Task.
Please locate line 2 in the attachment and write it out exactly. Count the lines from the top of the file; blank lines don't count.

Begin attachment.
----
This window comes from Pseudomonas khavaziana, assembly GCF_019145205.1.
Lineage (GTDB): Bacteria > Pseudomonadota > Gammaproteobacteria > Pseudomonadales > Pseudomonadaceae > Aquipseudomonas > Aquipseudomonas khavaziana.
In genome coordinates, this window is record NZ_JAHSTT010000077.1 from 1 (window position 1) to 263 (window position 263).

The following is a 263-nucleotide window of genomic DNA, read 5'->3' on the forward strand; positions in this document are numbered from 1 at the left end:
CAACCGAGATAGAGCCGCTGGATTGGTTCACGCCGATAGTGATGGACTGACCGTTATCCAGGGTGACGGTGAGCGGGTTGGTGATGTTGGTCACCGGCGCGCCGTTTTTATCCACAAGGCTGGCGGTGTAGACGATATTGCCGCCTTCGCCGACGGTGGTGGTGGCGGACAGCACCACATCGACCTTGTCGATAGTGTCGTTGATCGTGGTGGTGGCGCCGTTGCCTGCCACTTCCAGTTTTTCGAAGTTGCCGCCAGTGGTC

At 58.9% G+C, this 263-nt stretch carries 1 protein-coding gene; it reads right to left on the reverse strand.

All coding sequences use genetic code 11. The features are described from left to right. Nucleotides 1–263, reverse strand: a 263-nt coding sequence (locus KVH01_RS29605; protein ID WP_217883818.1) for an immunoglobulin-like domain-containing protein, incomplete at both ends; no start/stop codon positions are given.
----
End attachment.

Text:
Lineage (GTDB): Bacteria > Pseudomonadota > Gammaproteobacteria > Pseudomonadales > Pseudomonadaceae > Aquipseudomonas > Aquipseudomonas khavaziana.